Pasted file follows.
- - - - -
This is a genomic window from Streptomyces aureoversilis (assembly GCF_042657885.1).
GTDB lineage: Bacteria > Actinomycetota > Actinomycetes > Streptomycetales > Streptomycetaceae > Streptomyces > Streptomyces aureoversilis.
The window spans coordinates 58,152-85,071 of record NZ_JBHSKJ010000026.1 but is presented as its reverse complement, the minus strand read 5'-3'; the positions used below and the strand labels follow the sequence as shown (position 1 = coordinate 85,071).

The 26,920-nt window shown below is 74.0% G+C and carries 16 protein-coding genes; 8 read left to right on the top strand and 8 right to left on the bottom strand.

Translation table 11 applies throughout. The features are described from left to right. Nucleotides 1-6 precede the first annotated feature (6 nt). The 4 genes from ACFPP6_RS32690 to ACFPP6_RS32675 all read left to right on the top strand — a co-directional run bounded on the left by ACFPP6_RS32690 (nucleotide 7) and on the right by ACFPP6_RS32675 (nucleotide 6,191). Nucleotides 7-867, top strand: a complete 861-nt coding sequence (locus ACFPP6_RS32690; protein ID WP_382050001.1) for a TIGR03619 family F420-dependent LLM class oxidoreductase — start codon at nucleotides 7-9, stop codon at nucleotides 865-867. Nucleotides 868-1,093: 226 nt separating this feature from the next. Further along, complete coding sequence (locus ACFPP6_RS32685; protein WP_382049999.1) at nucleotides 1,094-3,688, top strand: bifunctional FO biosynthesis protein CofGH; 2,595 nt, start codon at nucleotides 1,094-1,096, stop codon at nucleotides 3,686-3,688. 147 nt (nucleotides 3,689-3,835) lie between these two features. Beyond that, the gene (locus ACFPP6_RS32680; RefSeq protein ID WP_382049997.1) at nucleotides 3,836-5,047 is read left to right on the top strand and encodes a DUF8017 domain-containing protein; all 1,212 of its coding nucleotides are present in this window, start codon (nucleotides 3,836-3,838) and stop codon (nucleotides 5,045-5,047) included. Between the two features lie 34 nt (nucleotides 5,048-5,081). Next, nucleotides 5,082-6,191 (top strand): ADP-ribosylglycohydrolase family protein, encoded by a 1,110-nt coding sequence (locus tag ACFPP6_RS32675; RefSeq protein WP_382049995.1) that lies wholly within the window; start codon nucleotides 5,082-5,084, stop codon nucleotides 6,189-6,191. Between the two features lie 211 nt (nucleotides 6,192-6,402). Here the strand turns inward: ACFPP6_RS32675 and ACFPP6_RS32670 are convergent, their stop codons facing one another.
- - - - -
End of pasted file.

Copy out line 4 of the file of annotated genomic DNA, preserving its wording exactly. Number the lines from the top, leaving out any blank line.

The 26,920-nt window shown below is 74.0% G+C and carries 16 protein-coding genes; 8 read left to right on the top strand and 8 right to left on the bottom strand.